An exploding CBD market has created an endless amount of options for parents. But without regulation we are still in a space where the quality of marketing supersedes the quality of product. This realization led the Dietzels to think harder about how they would source hemp in the future.

“If we’re going to be giving something to our son, who better to trust than ourselves,” Chuck said. “We can have a craft-like product where we control everything from the day it goes into the ground, the genetics, to the processor and product creation.”

The family kicked around the idea of starting a hemp brand. They have some land in the family and the resources to get going. But starting a company can be tricky in a space where even a cursory glance reveals myriad flaws     .

“Why are we not going all in?” Chuck said, talking about the decision to start the company.  “This is our family. This is our health.”

Needs meet land

Robeson County is the last bit of North Carolina one crosses through headed south on I-95. The county was founded in 1787, before much of the rest of America was claimed. The land down there is a mix of rich soil and coastal swamp, cut through by the Lumbee River, once called “Drowning Creek” by colonials because of its tumultuous waters.

For generations, some 200 years, the Dietzels have had 500 acres in Robeson County. When Chuck was young, his grandfather farmed tobacco. Later, his father and uncles converted the property to grow timber. Sustainable forestry is a nice business for landowners, but the cycles of growth are decades long. Chuck wanted to diversify and modernize, establish his generation’s legacy for the land. It so happened that the family had recently come upon a plant that showed enormous promise. The burgeoning hemp market also presented a chance to make dirt that once grew tobacco, grow medicine.

The Dietzels are starting with seven acres dedicated to hemp. It will take some time to rotate out the timber and expand the cannabis operation, but those plans are underway. When we talk about this change, Chuck says it’s not only his land that’s changing but the agriculture community in general. Hemp talks bring a different group of people to rural meet-ups.

“When I go to Southern States to talk about organic fertilizer the general crowd is traditional farmers, 60s, 70s,” Chuck said. “When I go to these hemp events it’s a completely different generation.”

The start-up culture is entering the agriculture space and it can be a great opportunity for the farming community. New equipment, new testing, and a greater appreciation for pesticides come with a move toward hemp. Chuck also mentions precision agriculture will require new farming techniques that will consistently maximize CBD content. While permits for hemp are overwhelming some states and speak to the needed clarity in the market, markets produce information and information takes industry forward. Hemp has the power to revitalize the family farm.

With this opportunity comes risk, of course. The Dietzels had to seek out private crop insurance and there are no subsidies for hemp. Supply and demand will also dictate how farms do. But the potential to help people is there and at this time, the opportunity outweighs the challenges. Especially for a family who came back from their educational odyssey as believers. Believers intent on building a company to help people.

Brand comes to market

Naming their brand Seventh Zen, both for the seven generations of farmers who kept the land in Robeson County going, and the sense of relief hemp may bring, the products may also bring a calm to the next parents who set out for answers and find the Dietzels.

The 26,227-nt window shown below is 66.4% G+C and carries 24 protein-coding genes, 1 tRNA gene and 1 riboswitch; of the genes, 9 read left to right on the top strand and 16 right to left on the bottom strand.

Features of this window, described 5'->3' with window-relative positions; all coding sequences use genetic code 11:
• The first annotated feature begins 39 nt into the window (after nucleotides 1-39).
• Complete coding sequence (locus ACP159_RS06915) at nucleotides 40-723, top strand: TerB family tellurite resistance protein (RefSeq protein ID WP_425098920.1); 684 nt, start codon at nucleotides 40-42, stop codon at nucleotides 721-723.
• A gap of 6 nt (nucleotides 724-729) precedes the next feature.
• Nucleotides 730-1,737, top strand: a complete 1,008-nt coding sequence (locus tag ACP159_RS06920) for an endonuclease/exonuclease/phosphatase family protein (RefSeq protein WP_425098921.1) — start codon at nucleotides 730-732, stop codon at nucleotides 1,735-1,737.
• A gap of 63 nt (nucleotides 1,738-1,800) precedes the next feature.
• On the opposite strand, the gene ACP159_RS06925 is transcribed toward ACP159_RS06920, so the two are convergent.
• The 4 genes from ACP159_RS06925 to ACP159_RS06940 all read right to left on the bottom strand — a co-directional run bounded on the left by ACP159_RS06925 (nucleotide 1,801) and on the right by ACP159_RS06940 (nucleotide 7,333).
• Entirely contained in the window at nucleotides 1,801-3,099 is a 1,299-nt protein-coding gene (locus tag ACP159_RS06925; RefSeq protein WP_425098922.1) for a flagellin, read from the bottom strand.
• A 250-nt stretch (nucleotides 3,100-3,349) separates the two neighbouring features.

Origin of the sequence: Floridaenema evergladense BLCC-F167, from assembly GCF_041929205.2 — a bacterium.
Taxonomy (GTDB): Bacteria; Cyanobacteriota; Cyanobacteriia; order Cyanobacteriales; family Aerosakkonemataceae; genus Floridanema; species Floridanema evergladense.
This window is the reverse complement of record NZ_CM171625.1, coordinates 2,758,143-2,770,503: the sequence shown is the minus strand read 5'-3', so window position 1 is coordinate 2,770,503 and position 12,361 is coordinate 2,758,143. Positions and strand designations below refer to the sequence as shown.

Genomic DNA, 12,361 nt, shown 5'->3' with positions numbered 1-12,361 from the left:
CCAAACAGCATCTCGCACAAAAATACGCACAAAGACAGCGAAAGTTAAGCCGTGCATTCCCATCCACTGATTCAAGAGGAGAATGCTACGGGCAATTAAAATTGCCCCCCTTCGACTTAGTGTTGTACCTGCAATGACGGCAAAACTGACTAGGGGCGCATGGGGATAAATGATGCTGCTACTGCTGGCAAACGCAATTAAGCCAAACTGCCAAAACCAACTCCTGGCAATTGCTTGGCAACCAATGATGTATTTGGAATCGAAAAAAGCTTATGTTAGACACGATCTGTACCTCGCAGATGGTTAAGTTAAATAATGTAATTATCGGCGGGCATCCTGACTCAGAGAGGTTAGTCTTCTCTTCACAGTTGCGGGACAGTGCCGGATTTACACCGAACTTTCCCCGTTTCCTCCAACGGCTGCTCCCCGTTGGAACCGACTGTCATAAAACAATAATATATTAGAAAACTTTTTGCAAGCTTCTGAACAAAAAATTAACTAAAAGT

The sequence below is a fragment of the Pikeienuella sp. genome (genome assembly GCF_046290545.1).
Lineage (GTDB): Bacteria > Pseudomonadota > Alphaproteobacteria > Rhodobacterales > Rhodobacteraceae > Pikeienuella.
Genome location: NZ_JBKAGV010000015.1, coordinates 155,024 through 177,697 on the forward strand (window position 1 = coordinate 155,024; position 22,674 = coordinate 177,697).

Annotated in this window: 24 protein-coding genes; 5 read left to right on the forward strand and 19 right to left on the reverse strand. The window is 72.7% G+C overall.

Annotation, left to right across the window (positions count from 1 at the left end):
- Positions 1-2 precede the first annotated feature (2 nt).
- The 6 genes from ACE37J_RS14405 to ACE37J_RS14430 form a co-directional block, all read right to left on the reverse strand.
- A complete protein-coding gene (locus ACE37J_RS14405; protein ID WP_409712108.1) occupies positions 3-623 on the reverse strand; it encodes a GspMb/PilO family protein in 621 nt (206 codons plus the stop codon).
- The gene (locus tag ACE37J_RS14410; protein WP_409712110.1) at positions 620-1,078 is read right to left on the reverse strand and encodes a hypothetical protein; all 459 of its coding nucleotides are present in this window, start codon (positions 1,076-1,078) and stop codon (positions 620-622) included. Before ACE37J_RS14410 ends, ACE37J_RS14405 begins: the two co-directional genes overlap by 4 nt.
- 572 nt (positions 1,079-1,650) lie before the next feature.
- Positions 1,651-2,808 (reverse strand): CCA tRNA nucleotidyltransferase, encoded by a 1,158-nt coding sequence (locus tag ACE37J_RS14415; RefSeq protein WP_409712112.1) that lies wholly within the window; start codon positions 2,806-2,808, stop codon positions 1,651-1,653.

When we spoke with a nursery and extractor who know how the Dietzels are going about building their business, both were adamant that the Dietzels’ attention to detail and their scrutiny of each aspect of the product process was that of a brand intent on doing things right. Which is refreshing in a space that’s becoming more crowded and confusing each day. The market has expanded so quickly that shortcuts are readily available. Many large suppliers are willing to slap a well-designed logo on anything, soon will come the corporations, and no doubt eventually bad brands will number alongside the good. The process for parents may get harder before shopping simplifies. The market needs more good people in the mix.

Seventh Zen aims to be completely vertical—farm to shelf. The company will sell products online, help educate parents, and explore ways to help those in need with low cost options. Jen and Chuck hope to bring to the space all the things they wanted when they set out to learn about CBD.

It was here that I asked what they wish someone had told them when they started their journey to find help for their child. What do they wish someone had said to them?

Jen thought for a bit then smiled.

“You can have it all,” she said. “I felt like there were elements of things I liked in a variety of different places. But there wasn’t one space where I felt completely comfortable from start to finish.” When putting a substance in your child with the hope of therapeutic benefit the bar is high. “I wanted something that was small-batch oriented, and that I knew the people standing behind the product. What I would want to hear is that you can have it all.”

It is the cool thing about the CBD space. That good people are rising above naysayers and noise to help others find safe alternatives that work. The sharing of stories, the popping up of niche communities represents a coming together in an ever-fractured world. Strangers, things old and new, people rural and urban, right and left sharing thoughts and answers—a fertile mix not unlike that swampland down east where an unpredictable river gives life to good dirt.